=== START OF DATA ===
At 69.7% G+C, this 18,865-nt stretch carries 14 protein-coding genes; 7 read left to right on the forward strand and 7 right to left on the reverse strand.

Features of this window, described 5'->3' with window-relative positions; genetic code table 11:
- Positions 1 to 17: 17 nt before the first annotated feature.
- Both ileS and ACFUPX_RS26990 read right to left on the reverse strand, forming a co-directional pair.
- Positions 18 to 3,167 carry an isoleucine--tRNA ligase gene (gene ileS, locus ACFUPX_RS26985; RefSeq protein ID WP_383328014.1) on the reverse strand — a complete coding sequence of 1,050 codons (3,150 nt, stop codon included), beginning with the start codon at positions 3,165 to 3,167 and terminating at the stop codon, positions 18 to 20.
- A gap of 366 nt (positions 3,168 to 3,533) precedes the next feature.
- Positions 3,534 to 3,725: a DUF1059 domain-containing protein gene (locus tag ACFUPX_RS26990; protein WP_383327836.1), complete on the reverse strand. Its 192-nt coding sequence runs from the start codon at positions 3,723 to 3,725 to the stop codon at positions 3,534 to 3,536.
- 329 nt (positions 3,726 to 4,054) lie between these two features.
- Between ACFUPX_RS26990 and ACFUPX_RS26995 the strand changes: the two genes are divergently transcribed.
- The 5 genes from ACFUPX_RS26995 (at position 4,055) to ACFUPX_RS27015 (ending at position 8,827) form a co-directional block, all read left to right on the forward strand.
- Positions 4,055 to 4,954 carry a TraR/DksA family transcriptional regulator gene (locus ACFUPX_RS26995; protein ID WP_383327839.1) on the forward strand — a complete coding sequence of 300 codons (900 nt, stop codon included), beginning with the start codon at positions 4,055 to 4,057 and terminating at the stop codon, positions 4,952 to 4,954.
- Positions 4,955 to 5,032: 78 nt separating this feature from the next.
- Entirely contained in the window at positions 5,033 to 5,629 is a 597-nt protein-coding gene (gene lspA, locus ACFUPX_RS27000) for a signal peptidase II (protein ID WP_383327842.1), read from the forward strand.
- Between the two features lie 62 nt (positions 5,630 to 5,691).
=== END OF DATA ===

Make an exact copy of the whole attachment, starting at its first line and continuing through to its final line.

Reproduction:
At 69.7% G+C, this 18,865-nt stretch carries 14 protein-coding genes; 7 read left to right on the forward strand and 7 right to left on the reverse strand.

Features of this window, described 5'->3' with window-relative positions; genetic code table 11:
- Positions 1 to 17: 17 nt before the first annotated feature.
- Both ileS and ACFUPX_RS26990 read right to left on the reverse strand, forming a co-directional pair.
- Positions 18 to 3,167 carry an isoleucine--tRNA ligase gene (gene ileS, locus ACFUPX_RS26985; RefSeq protein ID WP_383328014.1) on the reverse strand — a complete coding sequence of 1,050 codons (3,150 nt, stop codon included), beginning with the start codon at positions 3,165 to 3,167 and terminating at the stop codon, positions 18 to 20.
- A gap of 366 nt (positions 3,168 to 3,533) precedes the next feature.
- Positions 3,534 to 3,725: a DUF1059 domain-containing protein gene (locus tag ACFUPX_RS26990; protein WP_383327836.1), complete on the reverse strand. Its 192-nt coding sequence runs from the start codon at positions 3,723 to 3,725 to the stop codon at positions 3,534 to 3,536.
- 329 nt (positions 3,726 to 4,054) lie between these two features.
- Between ACFUPX_RS26990 and ACFUPX_RS26995 the strand changes: the two genes are divergently transcribed.
- The 5 genes from ACFUPX_RS26995 (at position 4,055) to ACFUPX_RS27015 (ending at position 8,827) form a co-directional block, all read left to right on the forward strand.
- Positions 4,055 to 4,954 carry a TraR/DksA family transcriptional regulator gene (locus ACFUPX_RS26995; protein ID WP_383327839.1) on the forward strand — a complete coding sequence of 300 codons (900 nt, stop codon included), beginning with the start codon at positions 4,055 to 4,057 and terminating at the stop codon, positions 4,952 to 4,954.
- Positions 4,955 to 5,032: 78 nt separating this feature from the next.
- Entirely contained in the window at positions 5,033 to 5,629 is a 597-nt protein-coding gene (gene lspA, locus ACFUPX_RS27000) for a signal peptidase II (protein ID WP_383327842.1), read from the forward strand.
- Between the two features lie 62 nt (positions 5,630 to 5,691).